Alcohol involved sexual assaults are seen to increase now-a-days, and alcohol-facilitated rape is the most common form of sexual violence against women. Alcohol’s psychological, cognitive and motor effects contribute to sexual assault. Drug-facilitated sexual assault (DFSA) is a sexual assault, rape or otherwise, carried out on a person after the person has become incapacitated due to being under the influence of any mind-altering substances such as having consumed or been intentionally administered alcohol or any date rape drug. This type of rape form is also known as predator rape. A large number of juveniles are getting involved in rapes of minors and display shocking brutality. On apprehending these culprits, they need to be mandatorily subjected to tests for drug consumption
Many parents are unaware of their child’s activities. They tend to blindly believe that their children will not go astray as all their material comforts are being fulfilled. Also, many parents are highly obsessed with their careers, office work and their social activities, that many of them lose track of their children’s activities. Children enjoy their unregulated and unmonitored life to the hilt and these get reflected in their academic performance, irregular life-styles and involvement in shady activities. Peer pressure, students’ family background, place of residence, curiosity, are all factors that influence drug abuse among students.
Another dimension to this sordid issue is that children of alcoholics feel that they are inferior to their classmates and other people, hence, they develop a poor self-image in which they closely resemble their alcoholic parents. Teenage children of alcoholics may develop phobias. Because crime and violence is associated with alcoholism; incest and battering are common in alcoholic families. Sociologists estimate that about 75 % of domestic violence cases involve a family member who is an alcoholic. Battered victims often blame themselves for what has happened. Because they feel so guilty, ashamed and helpless, they themselves may turn to drinking as the way to escape the pain.
Family members of a drug user are likely to experience feelings of abandonment, anxiety, fear, anger, concern, embarrassment, or guilt; they may even wish to ignore or cut ties with the person abusing substances. Some family members even may feel the need for legal protection from the person abusing substances. Those who abuse substances are likely to find themselves increasingly isolated from their families. This compels to prefer associating with others who abuse substances or participate in some other form of antisocial activity. These associates support and reinforce each other’s behaviour.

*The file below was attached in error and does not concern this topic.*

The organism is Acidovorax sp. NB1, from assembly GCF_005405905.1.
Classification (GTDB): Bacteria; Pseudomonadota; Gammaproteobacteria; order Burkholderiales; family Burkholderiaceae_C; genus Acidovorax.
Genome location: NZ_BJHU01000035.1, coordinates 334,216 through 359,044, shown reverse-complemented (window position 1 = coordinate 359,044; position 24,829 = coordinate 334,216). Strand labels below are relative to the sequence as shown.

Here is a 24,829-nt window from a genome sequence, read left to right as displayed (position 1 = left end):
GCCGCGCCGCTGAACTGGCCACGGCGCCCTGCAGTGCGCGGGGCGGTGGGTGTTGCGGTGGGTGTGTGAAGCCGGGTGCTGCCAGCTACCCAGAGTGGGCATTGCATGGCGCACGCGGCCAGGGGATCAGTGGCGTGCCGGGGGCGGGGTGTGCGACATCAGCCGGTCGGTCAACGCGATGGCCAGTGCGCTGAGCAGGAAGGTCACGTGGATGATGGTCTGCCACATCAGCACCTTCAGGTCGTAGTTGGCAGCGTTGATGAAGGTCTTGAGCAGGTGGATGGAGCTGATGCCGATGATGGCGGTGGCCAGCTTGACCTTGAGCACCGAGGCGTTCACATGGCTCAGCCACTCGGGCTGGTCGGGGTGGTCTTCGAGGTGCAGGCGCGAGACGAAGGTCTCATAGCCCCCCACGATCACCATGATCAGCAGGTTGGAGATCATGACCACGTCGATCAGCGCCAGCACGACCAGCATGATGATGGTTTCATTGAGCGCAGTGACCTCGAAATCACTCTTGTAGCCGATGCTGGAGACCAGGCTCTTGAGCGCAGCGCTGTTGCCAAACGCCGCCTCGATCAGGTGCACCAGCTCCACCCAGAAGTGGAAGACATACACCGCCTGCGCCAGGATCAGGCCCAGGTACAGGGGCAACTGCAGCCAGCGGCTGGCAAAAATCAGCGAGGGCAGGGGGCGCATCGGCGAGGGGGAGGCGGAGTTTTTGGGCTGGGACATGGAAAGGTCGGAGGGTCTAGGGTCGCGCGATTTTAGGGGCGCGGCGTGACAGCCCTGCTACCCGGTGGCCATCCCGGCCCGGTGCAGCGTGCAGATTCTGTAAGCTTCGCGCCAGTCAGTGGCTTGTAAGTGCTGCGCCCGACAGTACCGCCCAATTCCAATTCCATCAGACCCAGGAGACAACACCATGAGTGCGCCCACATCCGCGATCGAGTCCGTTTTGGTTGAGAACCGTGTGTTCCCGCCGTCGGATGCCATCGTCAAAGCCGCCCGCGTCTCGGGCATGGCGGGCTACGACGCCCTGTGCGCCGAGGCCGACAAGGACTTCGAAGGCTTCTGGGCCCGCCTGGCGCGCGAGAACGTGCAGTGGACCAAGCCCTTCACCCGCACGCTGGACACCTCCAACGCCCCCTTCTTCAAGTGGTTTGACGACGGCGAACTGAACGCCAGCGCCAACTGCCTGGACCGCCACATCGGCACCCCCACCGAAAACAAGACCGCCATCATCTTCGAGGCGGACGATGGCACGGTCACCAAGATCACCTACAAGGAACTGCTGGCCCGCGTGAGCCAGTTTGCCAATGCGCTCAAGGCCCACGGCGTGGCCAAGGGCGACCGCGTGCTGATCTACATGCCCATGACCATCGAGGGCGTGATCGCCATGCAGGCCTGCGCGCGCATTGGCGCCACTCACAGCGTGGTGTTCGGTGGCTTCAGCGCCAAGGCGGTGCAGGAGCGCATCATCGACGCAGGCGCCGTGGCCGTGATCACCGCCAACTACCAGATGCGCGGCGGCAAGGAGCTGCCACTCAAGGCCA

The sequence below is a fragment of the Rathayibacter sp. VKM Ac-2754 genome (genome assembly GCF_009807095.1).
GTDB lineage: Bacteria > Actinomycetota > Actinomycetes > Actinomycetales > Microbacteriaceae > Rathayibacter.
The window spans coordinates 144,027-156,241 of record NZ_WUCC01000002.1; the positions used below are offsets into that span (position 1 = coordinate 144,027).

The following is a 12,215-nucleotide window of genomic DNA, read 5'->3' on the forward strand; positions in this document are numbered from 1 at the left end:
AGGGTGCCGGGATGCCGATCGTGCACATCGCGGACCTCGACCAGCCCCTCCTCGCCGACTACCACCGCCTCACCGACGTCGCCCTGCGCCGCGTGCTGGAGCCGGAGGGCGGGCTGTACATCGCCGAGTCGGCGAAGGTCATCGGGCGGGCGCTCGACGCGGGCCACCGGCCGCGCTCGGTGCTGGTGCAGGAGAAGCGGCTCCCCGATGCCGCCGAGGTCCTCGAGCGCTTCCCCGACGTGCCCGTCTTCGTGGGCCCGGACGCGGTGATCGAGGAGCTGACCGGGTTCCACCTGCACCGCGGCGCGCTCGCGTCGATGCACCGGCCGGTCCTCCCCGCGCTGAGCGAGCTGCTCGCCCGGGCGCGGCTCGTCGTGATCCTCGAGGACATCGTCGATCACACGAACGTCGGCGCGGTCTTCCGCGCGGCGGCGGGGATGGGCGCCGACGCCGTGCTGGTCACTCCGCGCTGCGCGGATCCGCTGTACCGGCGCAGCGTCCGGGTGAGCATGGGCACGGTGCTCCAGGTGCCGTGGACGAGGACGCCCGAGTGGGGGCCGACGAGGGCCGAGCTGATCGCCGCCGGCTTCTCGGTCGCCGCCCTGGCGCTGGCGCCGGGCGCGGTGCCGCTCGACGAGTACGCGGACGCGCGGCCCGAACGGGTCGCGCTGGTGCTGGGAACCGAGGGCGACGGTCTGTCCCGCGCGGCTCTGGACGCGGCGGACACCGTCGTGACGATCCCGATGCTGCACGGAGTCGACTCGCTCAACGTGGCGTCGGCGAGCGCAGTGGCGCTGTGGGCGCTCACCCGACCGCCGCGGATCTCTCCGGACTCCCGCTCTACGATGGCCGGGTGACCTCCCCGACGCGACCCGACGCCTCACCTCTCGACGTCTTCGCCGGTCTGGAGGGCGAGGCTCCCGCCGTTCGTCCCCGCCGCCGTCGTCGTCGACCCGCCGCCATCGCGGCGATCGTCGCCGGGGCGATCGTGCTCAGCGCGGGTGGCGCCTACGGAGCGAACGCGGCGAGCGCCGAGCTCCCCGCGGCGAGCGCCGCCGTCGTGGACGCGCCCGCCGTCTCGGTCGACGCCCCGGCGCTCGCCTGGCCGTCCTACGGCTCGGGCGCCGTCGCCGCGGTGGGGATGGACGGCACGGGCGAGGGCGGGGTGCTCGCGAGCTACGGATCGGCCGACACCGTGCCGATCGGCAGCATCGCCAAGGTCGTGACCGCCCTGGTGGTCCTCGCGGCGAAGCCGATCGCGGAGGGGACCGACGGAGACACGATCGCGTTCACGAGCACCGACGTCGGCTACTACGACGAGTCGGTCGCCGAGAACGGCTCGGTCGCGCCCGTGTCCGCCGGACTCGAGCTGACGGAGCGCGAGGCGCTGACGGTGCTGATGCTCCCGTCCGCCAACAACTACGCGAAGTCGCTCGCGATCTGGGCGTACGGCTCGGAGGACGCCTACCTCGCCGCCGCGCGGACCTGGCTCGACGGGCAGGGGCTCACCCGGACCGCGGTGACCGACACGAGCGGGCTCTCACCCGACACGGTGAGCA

In some cases, the effects on families may continue for generations. Intergenerational effects of substance abuse and drugs can have a negative impact on role modelling, trust, and concepts of normative behaviour, which can damage the relationships between generations. For example, a child with a parent who abuses drugs may grow up to be an overprotective and controlling parent who does not allow his or her children enough autonomy.
Neighbours, friends, and co-workers also experience the effects of substance abuse because a person who abuses substances often is unreliable. Friends may be asked to help financially or in other ways. Co-workers may be forced to compensate for decreased productivity or carry a disproportionate share of the workload. As a consequence, they may resent the person abusing substances.
Alcohol and drug abuse are serious issues and families are often left to fend for themselves due to lack of government support and inadequate addiction treatment and rehabilitation services. According to the latest Government survey done in 2019 there are more than 3 million drug addicts in India. In Kerala alone, around 400 educational institutions are affected by drug abuse, with 74.12 per cent being schools. College professional institutions make up 20.89 per cent and ITI and Polytechnics 4.97 per cent. The World Health Organisation suggests that the numbers could be much higher, as it is impossible to estimate the addiction rate with any measure of accuracy due to inefficient census reporting.
Another area of concern pointed out by WHO is the woefully inadequate counselling centers and de-addiction centers in the country. Many schools and a few colleges have started appointing Student Counsellors to tackle the rising addiction among students. There is an urgent need to establish rehabilitation centers and counseling centers also in every district of the country.
The National Commission for Protection of Child Rights (NCPCR) and the Narcotics Control Bureau (NCB) have suggested in their 80-page report, submitted to the Government in 2021 that exclusive de-addiction and rehabilitation facilities be set up for children in 272 vulnerable districts by the Ministry of Social Justice and Empowerment. In other districts, it is necessary to make separate facilities for de-addiction and rehabilitation of children in all the district level hospitals under existing norms.
Apart from the above, the government can explore the possibility of setting up a National Drug & Alcohol Campaigning Authority to spearhead a multi-sectoral campaign to prevent, control and mitigate the impact of alcohol and drug abuse in the country. This Authority should work with schools, workplaces, colleges, universities, technical institutions, state governments, NGOs, self-help groups as well as individuals interested in a society free from alcohol and drug abuse.
(The writer is former Director General, National Academy of Customs, Indirect Taxes & Narcotics and School of Multi-Disciplinary School of Economic Intelligence. He can be contacted at firstname.lastname@example.org)